As the captain and leading scorer for the University of Michigan Wolverines, Brendan Morrison has put together a storybook career over the last four years. Just a few weeks ago, Morrison assumed first place on the all-time U-M scoring list ahead of Denny Felsner with an assist against Notre Dame on February 15th. But besides racking up impressive statistics (such as scoring 28 goals and 44 assists for 72 points in only 35 games as a junior), Brendan has shown a penchant for coming through in the clutch - it was his overtime goal last spring that gave the Wolverines their first NCAA championship since 1964, and he was named Most Valuable Player at the Great Lakes Invitational tournament for the third consecutive year back in December.
This year, the 21 year-old center from Pitt Meadows, British Columbia led the Wolverines to an impressive 30-3-4 heading into the CCHA playoffs, good for a regular season CCHA title and the #1 ranking across all college hockey polls. He was named to the All-CCHA First Team for the third time, and is a strong favorite to win this year's coveted Hobey Baker Award, given to the top player in U.S. college hockey each season. After a recent practice leading up the CCHA semifinals, I caught up with Brendan for a few moments to ask about his time at U-M, and his prospects as a draft pick of the New Jersey Devils (second round, 1993, 39th overall pick).
Hoag : Growing up in British Columbia, who were your hockey idols at the time?
Morrison : My favorite team was the Oilers of the mid-80s. I really liked their offensive capabilities. One player that I try to emulate would be Gretzky... I guess almost every kid says that, but I just think he's an exciting player on the ice, really unselfish, and always seems to look out for the team's best interests first. Also, off the ice he was an ambassador for the game, spreading it throughout the United States, where it's really caught on. He's done a lot for hockey.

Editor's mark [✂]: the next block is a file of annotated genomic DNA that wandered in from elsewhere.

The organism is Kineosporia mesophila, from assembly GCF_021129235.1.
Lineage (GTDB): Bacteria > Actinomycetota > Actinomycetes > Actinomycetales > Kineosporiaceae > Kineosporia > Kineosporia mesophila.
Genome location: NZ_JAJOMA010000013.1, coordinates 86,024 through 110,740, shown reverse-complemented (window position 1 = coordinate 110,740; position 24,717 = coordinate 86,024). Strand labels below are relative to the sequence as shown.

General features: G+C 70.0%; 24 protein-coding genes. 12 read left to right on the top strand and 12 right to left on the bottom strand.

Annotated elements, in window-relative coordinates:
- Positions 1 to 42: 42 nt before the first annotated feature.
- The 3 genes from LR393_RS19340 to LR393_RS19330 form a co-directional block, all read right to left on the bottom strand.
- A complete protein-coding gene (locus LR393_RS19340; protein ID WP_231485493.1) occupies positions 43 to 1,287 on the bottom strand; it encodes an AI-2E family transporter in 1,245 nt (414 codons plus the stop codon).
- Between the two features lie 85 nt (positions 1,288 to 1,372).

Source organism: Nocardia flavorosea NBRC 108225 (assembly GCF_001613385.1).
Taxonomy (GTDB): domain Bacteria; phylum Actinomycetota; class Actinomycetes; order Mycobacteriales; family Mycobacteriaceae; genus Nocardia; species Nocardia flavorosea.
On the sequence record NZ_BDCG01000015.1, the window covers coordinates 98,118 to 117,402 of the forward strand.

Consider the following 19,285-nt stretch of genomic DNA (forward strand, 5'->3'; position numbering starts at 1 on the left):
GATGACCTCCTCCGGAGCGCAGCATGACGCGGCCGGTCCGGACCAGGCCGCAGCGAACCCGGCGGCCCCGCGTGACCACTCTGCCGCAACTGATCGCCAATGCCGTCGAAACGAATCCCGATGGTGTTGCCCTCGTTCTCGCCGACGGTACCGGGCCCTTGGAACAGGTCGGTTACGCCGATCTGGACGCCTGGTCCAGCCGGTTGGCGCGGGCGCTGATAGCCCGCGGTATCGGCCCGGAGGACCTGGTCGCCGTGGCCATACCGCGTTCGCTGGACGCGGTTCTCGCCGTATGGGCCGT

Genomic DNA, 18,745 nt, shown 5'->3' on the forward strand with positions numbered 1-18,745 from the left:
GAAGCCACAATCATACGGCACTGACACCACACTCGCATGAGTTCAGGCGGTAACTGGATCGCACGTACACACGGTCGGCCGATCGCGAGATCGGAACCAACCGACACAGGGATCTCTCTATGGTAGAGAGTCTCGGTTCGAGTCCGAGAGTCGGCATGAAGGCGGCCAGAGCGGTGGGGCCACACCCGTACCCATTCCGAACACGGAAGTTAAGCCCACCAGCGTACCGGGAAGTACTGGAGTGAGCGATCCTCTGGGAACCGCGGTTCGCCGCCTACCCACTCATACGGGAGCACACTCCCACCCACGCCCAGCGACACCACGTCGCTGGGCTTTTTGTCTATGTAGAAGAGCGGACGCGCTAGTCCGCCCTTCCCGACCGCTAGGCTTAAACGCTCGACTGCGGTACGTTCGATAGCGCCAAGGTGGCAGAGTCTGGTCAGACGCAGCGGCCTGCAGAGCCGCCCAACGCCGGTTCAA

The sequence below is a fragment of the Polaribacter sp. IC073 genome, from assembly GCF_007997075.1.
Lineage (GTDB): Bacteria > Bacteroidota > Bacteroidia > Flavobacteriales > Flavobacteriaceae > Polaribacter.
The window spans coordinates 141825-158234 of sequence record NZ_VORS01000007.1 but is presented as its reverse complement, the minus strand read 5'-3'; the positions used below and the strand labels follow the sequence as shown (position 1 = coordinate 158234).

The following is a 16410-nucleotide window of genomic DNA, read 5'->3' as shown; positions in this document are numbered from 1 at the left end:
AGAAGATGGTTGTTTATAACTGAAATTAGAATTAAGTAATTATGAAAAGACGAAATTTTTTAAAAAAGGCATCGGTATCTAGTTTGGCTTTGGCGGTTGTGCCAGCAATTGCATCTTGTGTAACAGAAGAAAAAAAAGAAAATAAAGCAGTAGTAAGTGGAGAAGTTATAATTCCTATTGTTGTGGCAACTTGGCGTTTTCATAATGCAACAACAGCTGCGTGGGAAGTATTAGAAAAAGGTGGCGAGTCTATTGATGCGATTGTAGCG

Hoag : Do you see any parallels there with what you and your teammates have done for hockey here at the University of Michigan?
Morrison : Well I guess we've sort of caught the attention of the student campus... talking to students now, a lot say that it's more exciting to come to a hockey game rather than a football or basketball game. I don't think you'd hear that five years ago! When you think of Michigan you think of football and basketball, but now people are starting to talk about hockey in the same breath so definitely that's a big accomplishment for our program.
Hoag : What do you see as your strongest trait as a player?
Morrison : I'd have to say just the way I see things on the ice. At times I'm able to read the play, and process things a bit sooner than the average player. I'm just fortunate to be blessed with that, I guess - it's not something you can really teach, it's something I just have.
Hoag : And what would be the part of the game that you have to work on and improve?
Morrison : Well, I think if I want to be successful at the next level I definitely have to continue to improve on my strength. That's the biggest thing right now. College has really helped me a lot - I was something like 162 pounds when I came here and now I'm 185, so I've improved dramatically, but there's room to get better. Also I've improved on my defense. Coming out of junior hockey, almost any player that goes on to college, they don't really respect their own zone too much. That's one thing Coach Berenson has really made me aware of, that if I want to move on, is defense. I think my defensive game has picked up tremendously since I've been here.
Hoag : Coming down the stretch into the CCHA and NCAA playoffs, do you have any personal goals yet to achieve? You've had quite a lot of success both as an individual and team player.